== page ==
On May 19, President Donald Trump issued an executive order (EO) that instructs agencies to address the economic effects of the COVID-19 pandemic and reopening businesses by providing enforcement and regulatory relief. The EO applies to federal agencies, including the Environmental Protection Agency (EPA) and the Department of Justice (DOJ). The EO has particular implications for environmental enforcement given EPA’s early moves on issuing guidance related to the pandemic.
The EO directs agencies to promote regulatory relief during reopening of the economy from state or local stay-at-home orders:
- Enforcement Discretion: Section 4 of the EO specifically contemplates agencies exercising “appropriate temporary enforcement discretion or appropriate temporary extensions of time,” which are measures that likely need not be specifically allowed under statute.
- Pre-Enforcement Rulings: Section 5(a) refers to agencies accelerating the pre-enforcement rulings allowed under EO 13892, dated October 9, 2019, whereby a regulated party can request a decision from an agency as to whether proposed activities comply with the law.
- Compliance Recognition: Section 5(b) also prompts agencies to issue guidance to the regulated community as to how each agency plans to “decline enforcement against persons and entities that have attempted in reasonable good faith to comply with applicable statutory and regulatory standards, including those persons and entities acting in conformity with a pre-enforcement ruling.”
- Economic Response: Agencies are directed generally under Section 3 “to support the economic response to the COVID-19 outbreak” and “to promote economic recovery through non-regulatory actions.”
- Rescission and Waiver of Regulatory Requirements: Section 4 requires agencies to formally identify and invoke emergency authority under current law to modify existing regulatory requirements.
- Consideration of the Principles of Fairness: Section 6 expressly directs agencies to revise their procedures in administrative adjudications to, among other things, reflect that the government bears the burden of proving an alleged violation rather than the subject of compliance being required to prove compliance.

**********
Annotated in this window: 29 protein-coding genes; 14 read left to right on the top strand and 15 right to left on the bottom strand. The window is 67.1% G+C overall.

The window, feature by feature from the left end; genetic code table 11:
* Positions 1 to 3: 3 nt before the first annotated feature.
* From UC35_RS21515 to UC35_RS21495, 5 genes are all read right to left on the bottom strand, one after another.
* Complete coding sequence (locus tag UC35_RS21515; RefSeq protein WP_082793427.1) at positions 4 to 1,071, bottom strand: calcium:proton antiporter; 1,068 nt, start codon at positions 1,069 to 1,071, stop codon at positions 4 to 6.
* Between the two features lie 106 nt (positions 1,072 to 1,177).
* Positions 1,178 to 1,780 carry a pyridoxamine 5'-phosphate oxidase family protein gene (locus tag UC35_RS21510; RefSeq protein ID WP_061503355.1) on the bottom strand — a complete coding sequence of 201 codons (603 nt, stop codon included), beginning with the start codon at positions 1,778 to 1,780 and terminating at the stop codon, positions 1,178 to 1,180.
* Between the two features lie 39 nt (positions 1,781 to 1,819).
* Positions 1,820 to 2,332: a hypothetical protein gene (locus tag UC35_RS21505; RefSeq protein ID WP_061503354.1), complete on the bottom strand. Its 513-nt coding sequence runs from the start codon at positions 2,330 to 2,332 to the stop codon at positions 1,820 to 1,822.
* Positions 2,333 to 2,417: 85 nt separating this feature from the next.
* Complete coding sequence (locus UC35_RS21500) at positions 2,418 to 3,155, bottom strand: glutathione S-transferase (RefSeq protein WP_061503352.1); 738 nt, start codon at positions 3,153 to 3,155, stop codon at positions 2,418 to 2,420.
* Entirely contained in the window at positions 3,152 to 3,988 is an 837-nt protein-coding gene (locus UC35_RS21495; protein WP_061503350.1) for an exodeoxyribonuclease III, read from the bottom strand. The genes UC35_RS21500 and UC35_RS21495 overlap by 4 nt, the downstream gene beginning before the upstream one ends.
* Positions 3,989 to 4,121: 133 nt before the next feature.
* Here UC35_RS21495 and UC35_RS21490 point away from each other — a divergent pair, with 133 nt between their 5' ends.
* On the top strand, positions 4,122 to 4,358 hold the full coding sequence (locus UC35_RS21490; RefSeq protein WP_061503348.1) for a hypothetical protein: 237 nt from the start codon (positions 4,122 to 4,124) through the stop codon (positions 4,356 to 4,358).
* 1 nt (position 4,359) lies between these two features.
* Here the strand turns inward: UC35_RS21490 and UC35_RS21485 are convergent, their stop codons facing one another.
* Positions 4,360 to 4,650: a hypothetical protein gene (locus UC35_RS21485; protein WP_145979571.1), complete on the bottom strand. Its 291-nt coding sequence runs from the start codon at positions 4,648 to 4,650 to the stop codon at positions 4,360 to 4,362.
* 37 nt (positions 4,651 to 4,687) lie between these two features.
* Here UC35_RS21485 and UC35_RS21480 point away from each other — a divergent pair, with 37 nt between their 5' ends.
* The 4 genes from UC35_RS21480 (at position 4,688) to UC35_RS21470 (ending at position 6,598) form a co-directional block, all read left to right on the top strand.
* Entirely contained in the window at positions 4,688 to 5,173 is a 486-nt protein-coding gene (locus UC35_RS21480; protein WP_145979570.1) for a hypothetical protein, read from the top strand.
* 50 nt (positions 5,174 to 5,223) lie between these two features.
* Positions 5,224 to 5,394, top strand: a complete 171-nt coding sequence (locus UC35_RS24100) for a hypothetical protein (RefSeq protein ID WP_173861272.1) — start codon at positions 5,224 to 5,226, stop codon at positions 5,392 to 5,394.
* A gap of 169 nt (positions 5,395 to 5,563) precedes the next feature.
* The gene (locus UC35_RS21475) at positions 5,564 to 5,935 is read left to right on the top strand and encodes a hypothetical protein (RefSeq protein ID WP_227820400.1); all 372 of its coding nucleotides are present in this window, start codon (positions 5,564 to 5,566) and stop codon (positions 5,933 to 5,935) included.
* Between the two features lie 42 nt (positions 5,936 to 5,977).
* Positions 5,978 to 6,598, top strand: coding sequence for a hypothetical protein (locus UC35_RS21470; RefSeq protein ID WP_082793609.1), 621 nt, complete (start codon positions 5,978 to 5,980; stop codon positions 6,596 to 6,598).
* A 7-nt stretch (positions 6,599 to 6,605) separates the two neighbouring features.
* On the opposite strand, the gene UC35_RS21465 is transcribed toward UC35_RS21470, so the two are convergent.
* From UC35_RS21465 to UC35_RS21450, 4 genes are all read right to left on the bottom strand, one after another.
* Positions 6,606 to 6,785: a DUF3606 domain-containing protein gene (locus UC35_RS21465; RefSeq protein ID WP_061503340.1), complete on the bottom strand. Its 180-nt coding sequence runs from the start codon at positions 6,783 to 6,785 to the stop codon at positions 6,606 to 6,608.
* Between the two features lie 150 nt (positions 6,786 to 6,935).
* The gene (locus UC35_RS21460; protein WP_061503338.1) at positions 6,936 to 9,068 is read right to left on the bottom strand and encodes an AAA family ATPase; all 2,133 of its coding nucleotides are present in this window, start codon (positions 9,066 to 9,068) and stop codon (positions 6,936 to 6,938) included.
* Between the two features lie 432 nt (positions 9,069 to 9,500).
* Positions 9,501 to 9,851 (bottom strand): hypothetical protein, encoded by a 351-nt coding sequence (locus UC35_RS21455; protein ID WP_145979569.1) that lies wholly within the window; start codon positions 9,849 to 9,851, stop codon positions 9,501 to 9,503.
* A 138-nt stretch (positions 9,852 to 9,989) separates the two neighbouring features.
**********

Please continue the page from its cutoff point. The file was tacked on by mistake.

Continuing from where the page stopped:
At a minimum, the new EO provides a basis for arguing for COVID-19 relief in enforcement proceedings, including in negotiating settlements. In that regard, it remains to be seen how the new EO will intersect with EPA’s March 26 general guidance for COVID-19 and related program-specific guidance on issues such as remediation. Note that EPA’s March 26 general COVID-19 guidance is subject to litigation in the Southern District of New York, filed by various state attorneys general and environmental organizations, with briefing underway. Those cases are New York v. EPA, No. 20-cv-03714 (S.D.N.Y May 13, 2020), and Natural Resources Defense Council v. Bodine, No. 20-cv-03058 (S.D.N.Y. Apr. 16, 2020).
In considering potential requests for rescission and waivers of rules, federal agencies may need to distinguish regulatory requirements that are a specific burden on reopening the economy from those that generally have costs with compliance. Moreover, agencies would likely assess whether a rescission or waiver request fell within its existing regulatory discretion rather than requiring an amendment through the notice-and-comment rulemaking process. Industry engagement therefore will be important in providing EPA an adequate record on which to make its determinations.
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